By Keith Idec
Anthony Joshua went the distance for the first time in his pro career Saturday night.
The unbeaten British superstar still separated himself by plenty from Joseph Parker in the eyes of the three judges at a sold-out Principality Stadium in Cardiff, Wales. Joshua beat Parker by unanimous decision in their 12-round heavyweight title unification fight.
England’s Joshua (21-0, 20 KOs) won by big margins on all three scorecards in what mostly amounted to a boring bout during which both boxers exercised caution and rarely fought inside. New Zealand’s Ian Scott scored their tactical encounter 119-109 for Joshua, while England’s Steve Gray and America’s Steve Weisfeld each scored it 118-110 for the 2012 Olympic gold medalist.
The 6-feet-6, 242-pound Joshua, who went off as approximately a 7-1 favorite, boxed behind his jab, but had difficulty luring Parker into exchanges while going the distance for the first time in 21 professional fights. The 6-feet-4, 236-pound Parker rarely took chances on his way to losing for the first time in his 5½-year pro career (24-1, 18 KOs).
Joshua, 28, defended his IBF, IBO and WBA titles, and won the WBO championship from Parker. New Zealand’s Parker, 26, lost a title he defended twice after winning it by edging American Andy Ruiz by majority decision in December 2016.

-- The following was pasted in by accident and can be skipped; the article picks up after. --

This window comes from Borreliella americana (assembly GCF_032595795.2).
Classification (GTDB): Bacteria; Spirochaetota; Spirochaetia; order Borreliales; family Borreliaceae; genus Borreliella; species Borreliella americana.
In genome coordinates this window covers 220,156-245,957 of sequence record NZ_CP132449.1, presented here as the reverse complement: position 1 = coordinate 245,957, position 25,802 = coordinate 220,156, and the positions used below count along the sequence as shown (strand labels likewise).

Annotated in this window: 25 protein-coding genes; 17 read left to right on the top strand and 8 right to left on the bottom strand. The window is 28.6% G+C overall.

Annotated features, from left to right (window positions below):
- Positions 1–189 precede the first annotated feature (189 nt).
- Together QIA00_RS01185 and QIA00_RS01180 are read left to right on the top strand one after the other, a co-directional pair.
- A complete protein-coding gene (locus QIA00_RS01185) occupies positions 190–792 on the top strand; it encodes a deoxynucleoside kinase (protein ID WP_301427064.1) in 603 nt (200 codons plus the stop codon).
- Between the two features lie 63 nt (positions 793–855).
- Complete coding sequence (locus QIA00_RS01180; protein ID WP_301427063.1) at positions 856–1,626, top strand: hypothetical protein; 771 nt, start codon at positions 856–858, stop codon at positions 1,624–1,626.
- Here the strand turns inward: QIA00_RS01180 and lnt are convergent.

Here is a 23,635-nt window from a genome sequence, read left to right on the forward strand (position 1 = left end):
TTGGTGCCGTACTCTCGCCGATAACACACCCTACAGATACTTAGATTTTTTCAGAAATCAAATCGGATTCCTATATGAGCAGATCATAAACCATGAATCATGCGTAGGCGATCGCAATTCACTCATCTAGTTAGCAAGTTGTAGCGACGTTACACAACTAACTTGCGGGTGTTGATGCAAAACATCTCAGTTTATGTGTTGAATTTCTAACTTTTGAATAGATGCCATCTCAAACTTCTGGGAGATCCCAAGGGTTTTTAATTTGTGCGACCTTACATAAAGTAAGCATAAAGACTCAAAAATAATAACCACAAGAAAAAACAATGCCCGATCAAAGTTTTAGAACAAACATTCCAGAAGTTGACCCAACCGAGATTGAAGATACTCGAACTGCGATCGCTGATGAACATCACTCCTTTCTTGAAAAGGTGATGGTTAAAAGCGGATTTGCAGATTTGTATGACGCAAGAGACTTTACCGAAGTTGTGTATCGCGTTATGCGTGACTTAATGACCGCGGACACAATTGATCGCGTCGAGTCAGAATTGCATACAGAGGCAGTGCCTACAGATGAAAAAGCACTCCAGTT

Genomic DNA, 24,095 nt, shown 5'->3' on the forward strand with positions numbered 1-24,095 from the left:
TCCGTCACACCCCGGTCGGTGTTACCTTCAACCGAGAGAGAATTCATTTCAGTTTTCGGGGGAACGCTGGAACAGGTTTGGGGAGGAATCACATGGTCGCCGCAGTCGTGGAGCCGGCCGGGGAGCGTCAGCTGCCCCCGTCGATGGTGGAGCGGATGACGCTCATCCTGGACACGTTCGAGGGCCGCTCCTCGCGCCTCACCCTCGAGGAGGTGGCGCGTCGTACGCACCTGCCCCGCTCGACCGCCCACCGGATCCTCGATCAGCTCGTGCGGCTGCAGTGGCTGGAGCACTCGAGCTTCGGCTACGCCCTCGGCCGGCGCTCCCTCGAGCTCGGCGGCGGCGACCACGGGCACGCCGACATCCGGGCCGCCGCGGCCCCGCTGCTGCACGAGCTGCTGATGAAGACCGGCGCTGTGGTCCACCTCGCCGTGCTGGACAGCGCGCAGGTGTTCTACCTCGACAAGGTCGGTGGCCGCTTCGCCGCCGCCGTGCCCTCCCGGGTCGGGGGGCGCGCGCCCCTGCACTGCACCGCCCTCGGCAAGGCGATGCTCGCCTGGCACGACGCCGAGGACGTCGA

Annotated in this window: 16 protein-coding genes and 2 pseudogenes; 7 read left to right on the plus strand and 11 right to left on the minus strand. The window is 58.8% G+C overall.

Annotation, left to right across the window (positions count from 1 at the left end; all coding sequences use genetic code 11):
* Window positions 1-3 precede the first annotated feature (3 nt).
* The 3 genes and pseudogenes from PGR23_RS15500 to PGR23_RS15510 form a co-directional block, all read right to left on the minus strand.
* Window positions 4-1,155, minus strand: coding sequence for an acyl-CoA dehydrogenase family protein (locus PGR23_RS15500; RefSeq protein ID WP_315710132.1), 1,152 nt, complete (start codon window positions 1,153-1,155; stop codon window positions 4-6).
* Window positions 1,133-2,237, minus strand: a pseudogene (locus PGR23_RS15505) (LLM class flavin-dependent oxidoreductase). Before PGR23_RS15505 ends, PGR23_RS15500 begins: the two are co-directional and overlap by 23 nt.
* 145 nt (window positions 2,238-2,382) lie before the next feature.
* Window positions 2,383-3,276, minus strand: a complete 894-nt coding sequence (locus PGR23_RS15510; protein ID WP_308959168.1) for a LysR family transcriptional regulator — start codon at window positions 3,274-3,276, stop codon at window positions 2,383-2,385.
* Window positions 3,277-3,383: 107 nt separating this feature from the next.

“My strategy in there was kind of stick behind the jab,” Joshua said in the ring following his victory. “It’s one of the most important weapons. The old saying is the right hand could take you around the block, but a good jab will take you around the world. And that secured another championship belt. So I stuck behind the jab and I made sure anything that was coming back, I was switched on, I was focused and 12 rounds, baby! I thought it was hard, right?”
CompuBox unofficially credited Joshua with landing 139-of-383 overall punches, 38 more than Parker (101-of-492).
Joshua connected on 93-of-270 jabs, nearly twice as many as Parker (49-of-316). According to CompuBox, Parker landed more power punches than Joshua (52-of-176 to 46-of-113).
Parker didn’t complain about the decision in the ring after suffering his first defeat.
“Today I got beaten by a better champion, bigger man,” Parker said. “A lot to work on. It was a good experience being here. Thank you all for the opportunity to fight in this big stadium. We’re gonna go back, train hard, plan again and come back stronger. No regrets, you know, take it on the chin. … So we’ll be back again.”
When asked what he would do differently, Parker added, “Work harder. Come back stronger, more punches. But I would love to have another go. Just back to the drawing board.”
Parker doesn’t have a rematch clause in his contract. There was a rematch clause in their contracts that called for an immediate rematch if Joshua would’ve lost.